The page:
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Slowly Stalking an Afghan 'Lion'

The assassins of Northern Alliance chief faced weeks of delays until finally he met with them.


KABUL, Afghanistan — When Sept. 11 dawned here, charismatic Northern Alliance leader Ahmed Shah Masoud was stashed in a refrigerator at a Tajikistan morgue--killed 48 hours earlier by Al Qaeda assassins. His death was a desperate secret.

A cadre of close aides and officers hid his body--and the truth--while his outnumbered resistance fighters clung to tenuous positions under relentless attack by Taliban and Al Qaeda forces.

Fearing collapse of alliance defenses if word got out, the aides manufactured a fog of disinformation. Hardly anyone was informed--not the field commanders, not even the dead leader's family.

He suffered an accident--only minor injuries, they said. And for days, those lies kept the resistance intact.

"When I heard about the assassination, I was 100% sure that the resistance would be over in a matter of days," recalled one of Masoud's closest advisors, Foreign Minister Abdullah, in a recent interview.

The defeat of the Northern Alliance was much closer than authorities have previously acknowledged. Had Masoud's forces been dispersed, as Abdullah feared, the U.S. military would have lost a surrogate ground force--even before its need was evident. And American troops almost certainly would have been required sooner in Afghanistan and would have been deployed at much greater risk.

Al Qaeda targeted Masoud to eliminate the last obstacle to Taliban control of all of Afghanistan. Masoud was also an impediment to Osama bin Laden's grand plan to create an Islamic empire beyond Afghanistan's northern borders in Central Asia. Some American officials believe that the killing was a personal gift to Taliban leader Mullah Mohammed Omar from Bin Laden--in gratitude for the sanctuary provided to Al Qaeda in Afghanistan.

A four-month Times investigation found that Masoud, 48, was assassinated nearly three weeks later than planned. The killers posed as journalists, living and traveling among Masoud's top aides, including his intelligence and military chiefs--apparently without raising serious suspicions. But they repeatedly failed to gain access to him.

The killers were welcomed into Northern Alliance territory by a high-ranking resistance official with old ties to Bin Laden and Taliban leaders who said that they came recommended by a friend.

The plot was carried out by a Europe-based Tunisian terrorist cell, likely as repayment to Al Qaeda for training at its Afghan terrorist camps.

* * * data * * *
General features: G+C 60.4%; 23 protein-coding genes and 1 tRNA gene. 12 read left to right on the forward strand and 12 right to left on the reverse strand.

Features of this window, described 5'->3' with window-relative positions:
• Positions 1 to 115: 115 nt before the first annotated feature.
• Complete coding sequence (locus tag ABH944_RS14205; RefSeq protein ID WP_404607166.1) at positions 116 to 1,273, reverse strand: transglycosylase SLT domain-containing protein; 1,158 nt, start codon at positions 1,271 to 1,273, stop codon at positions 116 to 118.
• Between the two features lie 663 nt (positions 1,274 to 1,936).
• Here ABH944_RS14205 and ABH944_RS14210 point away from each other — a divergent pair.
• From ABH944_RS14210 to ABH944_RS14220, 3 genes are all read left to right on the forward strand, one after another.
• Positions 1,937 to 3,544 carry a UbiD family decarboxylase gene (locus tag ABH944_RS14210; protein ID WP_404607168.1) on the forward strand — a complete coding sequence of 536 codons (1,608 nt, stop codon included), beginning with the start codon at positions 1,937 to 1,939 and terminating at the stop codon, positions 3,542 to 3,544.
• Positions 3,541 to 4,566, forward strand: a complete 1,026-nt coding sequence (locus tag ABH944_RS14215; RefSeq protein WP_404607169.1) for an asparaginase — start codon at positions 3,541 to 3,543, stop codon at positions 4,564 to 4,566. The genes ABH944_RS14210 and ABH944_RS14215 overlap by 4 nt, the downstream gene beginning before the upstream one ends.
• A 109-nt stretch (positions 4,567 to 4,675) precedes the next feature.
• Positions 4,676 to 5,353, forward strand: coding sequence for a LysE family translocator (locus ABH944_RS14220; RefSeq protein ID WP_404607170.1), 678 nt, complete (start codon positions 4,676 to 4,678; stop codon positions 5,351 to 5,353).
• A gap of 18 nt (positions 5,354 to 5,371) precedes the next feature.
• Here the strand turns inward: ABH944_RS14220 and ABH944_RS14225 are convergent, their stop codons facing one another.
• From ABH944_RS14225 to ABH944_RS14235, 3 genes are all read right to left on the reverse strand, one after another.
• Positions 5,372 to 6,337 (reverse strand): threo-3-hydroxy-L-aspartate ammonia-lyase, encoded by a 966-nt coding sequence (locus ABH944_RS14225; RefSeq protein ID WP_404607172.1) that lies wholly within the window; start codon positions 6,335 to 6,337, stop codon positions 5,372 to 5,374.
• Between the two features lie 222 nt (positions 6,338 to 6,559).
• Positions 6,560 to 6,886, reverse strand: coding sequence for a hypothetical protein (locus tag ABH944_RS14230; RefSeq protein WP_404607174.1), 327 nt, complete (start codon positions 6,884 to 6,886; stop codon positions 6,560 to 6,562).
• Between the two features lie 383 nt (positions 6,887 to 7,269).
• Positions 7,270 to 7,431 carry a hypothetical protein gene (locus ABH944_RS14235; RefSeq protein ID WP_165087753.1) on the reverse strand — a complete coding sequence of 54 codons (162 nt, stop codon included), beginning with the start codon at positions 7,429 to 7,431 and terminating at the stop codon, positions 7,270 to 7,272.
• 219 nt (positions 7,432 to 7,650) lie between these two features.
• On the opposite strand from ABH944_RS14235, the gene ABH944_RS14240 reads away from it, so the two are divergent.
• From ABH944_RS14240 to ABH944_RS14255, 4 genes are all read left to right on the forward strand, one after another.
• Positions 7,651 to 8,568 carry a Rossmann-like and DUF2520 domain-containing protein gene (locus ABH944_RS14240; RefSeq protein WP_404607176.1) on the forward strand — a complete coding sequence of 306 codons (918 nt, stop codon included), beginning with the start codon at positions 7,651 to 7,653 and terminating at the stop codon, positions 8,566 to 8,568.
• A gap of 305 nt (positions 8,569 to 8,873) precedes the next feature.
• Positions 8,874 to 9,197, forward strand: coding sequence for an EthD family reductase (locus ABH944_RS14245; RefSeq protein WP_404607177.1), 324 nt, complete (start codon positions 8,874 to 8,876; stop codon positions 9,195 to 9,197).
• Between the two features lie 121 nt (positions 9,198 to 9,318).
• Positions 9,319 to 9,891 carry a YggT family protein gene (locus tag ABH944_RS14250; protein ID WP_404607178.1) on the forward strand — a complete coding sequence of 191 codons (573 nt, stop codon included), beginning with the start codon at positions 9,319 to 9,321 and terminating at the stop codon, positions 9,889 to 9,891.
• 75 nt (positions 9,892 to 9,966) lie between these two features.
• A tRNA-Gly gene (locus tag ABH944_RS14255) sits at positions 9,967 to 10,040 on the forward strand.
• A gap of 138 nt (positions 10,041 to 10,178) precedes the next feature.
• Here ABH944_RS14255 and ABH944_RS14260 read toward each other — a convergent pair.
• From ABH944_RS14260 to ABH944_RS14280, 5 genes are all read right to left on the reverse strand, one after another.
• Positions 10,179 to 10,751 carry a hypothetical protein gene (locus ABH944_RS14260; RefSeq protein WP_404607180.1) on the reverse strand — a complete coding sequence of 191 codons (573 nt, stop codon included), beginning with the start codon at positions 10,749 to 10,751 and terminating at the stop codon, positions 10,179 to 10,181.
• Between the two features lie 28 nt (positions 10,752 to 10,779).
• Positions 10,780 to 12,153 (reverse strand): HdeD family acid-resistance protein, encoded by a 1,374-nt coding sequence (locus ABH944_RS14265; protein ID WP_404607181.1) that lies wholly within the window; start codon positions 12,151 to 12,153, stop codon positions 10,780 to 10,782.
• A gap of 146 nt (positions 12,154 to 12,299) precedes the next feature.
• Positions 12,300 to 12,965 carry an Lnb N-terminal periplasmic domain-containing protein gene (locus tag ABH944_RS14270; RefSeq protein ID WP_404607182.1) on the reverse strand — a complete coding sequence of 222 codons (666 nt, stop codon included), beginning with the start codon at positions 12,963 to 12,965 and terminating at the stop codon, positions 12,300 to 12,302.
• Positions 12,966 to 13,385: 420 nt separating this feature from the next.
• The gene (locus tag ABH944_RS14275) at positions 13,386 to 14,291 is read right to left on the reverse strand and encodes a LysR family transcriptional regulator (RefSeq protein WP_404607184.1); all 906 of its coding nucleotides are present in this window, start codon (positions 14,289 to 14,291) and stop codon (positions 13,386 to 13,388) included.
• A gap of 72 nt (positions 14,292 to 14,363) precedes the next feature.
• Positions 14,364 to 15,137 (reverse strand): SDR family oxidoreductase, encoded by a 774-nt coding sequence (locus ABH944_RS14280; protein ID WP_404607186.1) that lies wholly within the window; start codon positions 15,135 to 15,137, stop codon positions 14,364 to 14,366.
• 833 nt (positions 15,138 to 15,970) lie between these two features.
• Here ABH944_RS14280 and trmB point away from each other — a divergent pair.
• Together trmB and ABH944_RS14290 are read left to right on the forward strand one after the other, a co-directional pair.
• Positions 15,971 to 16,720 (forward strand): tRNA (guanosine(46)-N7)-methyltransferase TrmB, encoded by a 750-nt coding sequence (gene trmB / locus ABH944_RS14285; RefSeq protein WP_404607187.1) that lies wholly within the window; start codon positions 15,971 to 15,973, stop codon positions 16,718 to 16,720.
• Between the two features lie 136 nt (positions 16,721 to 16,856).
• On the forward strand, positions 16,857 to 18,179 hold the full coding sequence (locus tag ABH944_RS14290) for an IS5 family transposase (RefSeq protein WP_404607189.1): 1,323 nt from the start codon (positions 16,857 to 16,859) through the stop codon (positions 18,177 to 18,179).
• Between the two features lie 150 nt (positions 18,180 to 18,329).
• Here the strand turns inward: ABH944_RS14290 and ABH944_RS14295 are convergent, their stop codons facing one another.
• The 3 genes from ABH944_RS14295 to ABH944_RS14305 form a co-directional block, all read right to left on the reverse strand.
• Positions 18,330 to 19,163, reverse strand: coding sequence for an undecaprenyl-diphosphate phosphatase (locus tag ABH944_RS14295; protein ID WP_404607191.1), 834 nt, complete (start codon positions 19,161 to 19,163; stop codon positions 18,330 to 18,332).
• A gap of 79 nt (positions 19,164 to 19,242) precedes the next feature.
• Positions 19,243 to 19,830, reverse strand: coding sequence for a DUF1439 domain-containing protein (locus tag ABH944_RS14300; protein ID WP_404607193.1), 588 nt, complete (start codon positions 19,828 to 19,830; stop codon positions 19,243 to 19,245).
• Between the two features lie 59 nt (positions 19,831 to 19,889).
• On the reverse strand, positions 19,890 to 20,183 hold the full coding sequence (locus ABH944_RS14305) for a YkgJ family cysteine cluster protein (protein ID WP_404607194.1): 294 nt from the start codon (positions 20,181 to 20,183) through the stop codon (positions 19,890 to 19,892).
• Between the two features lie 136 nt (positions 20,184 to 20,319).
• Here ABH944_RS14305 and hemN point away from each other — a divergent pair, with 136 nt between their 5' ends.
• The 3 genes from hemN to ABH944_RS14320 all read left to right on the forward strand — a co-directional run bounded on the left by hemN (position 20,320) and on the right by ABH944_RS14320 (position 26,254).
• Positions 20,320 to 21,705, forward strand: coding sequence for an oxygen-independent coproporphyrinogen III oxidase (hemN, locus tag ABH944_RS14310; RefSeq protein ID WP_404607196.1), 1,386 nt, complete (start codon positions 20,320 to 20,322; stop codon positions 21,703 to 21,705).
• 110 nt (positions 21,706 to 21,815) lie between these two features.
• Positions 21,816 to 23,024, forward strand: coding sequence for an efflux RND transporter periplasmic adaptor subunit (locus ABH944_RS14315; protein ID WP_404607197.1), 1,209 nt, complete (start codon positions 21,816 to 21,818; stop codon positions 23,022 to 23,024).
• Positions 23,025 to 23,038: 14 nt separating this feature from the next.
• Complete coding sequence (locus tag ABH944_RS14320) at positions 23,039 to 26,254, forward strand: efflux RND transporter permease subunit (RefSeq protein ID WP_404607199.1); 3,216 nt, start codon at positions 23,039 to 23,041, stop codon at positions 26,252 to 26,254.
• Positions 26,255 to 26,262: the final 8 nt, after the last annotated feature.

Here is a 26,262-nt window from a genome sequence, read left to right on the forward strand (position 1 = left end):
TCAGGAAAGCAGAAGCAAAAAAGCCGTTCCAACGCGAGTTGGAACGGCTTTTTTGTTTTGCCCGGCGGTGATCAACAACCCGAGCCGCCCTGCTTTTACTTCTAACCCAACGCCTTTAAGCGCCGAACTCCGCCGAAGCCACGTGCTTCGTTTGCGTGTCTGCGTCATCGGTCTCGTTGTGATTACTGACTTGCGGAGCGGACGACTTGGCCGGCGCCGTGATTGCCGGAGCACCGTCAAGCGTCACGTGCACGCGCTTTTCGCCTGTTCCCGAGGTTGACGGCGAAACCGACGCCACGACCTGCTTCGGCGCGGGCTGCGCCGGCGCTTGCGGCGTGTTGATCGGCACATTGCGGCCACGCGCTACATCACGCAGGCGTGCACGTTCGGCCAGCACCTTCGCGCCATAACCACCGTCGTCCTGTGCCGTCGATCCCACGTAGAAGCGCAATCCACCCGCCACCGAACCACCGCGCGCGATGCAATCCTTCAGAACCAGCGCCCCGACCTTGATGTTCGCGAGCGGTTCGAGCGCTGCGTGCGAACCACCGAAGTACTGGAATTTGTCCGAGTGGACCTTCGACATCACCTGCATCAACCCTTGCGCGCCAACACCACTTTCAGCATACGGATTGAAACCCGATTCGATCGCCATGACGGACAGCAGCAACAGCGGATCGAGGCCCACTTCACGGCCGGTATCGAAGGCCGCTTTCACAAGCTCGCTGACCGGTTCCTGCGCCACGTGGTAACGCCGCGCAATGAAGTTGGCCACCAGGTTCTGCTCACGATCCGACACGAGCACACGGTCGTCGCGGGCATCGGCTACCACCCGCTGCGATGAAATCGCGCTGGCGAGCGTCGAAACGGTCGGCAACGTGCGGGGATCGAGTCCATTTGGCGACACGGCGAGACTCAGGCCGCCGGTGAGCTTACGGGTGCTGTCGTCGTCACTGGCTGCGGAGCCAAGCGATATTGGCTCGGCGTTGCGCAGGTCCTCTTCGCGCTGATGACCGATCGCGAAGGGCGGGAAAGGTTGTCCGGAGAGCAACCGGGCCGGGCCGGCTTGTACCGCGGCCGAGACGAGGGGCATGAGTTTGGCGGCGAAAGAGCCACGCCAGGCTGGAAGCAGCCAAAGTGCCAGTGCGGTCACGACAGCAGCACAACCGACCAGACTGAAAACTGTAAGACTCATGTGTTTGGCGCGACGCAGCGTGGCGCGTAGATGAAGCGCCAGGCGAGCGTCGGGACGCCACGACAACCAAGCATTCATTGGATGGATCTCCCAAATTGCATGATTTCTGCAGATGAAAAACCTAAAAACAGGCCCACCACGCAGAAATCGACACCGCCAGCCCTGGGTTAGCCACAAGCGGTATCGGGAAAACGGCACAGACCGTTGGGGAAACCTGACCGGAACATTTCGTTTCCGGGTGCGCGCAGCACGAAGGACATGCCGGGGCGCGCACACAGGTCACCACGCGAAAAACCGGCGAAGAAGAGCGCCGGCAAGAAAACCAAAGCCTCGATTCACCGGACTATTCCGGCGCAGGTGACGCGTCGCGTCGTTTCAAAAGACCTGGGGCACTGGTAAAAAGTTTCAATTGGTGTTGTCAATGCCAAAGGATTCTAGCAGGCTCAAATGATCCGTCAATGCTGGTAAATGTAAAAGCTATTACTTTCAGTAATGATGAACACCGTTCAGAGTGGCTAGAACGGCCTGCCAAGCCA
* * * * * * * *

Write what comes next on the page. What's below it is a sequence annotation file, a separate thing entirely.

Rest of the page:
CIA officials were among the handful of insiders informed of Masoud's death. After Sept. 11, the CIA rushed to save the Northern Alliance. Agents helped wire its shaken elements back together and turned resistance fighters into an offensive force that helped sweep the Taliban from power.

The story behind Masoud's assassination is a tale of a patient and calculated plot that nearly undermined America's first steps in its new war on terrorism. It was pieced together from records and scores of interviews on three continents with witnesses, law enforcement officials, intelligence agents and military leaders.


The two men with Moroccan passports carried camera equipment aboard the aging Russian-made helicopter, one of the few working machines in what was then a pathetic little air force serving the Northern Alliance. They braced for the usual rough ride that late summer day in 2001.

They carried letters of introduction. They were television journalists from a London Islamic center concerned with "human rights issues for Muslims all over the world." One was noted to be the center's best journalist. The other hid explosives in his battery pack.

In his rear base camp, Masoud was eager to meet journalists--especially from the Muslim world. He was frustrated by perceptions in the Middle East that his resistance fighters were in league with the Russians and other foreigners against the interests of fellow Muslims. Masoud seized every opportunity to argue that the Taliban was oppressing Afghanistan with the assistance of foreign Arabs and Pakistanis.

There were other journalists on board. During the flight, one of them videotaped the helicopter passenger compartment. It was typical B-roll material. Filler. Atmospherics.

The Moroccans ducked their heads, tucking their faces into scarves and sleeves. One of the other journalists says he wondered why the two Moroccans seemed to be hiding.


The crisis facing Northern Alliance forces on Sept. 11 had been months in the making.

Throughout the spring and summer of 2001, as many as 16,000 Taliban and Al Qaeda fighters had massed in Takhar province in the north, a particular menace to Masoud's stronghold in the Panjshir Valley. Intelligence confirmed that the Taliban planned a "final offensive" to wrest complete control of the country, then infiltrate the mountainous regions of Central Asia.

Masoud dispatched Abdullah, his trusted aide, to Washington in July. He had been there before as an emissary for Masoud, seldom getting beyond low-level State Department employees and think-tank analysts. He was frustrated.

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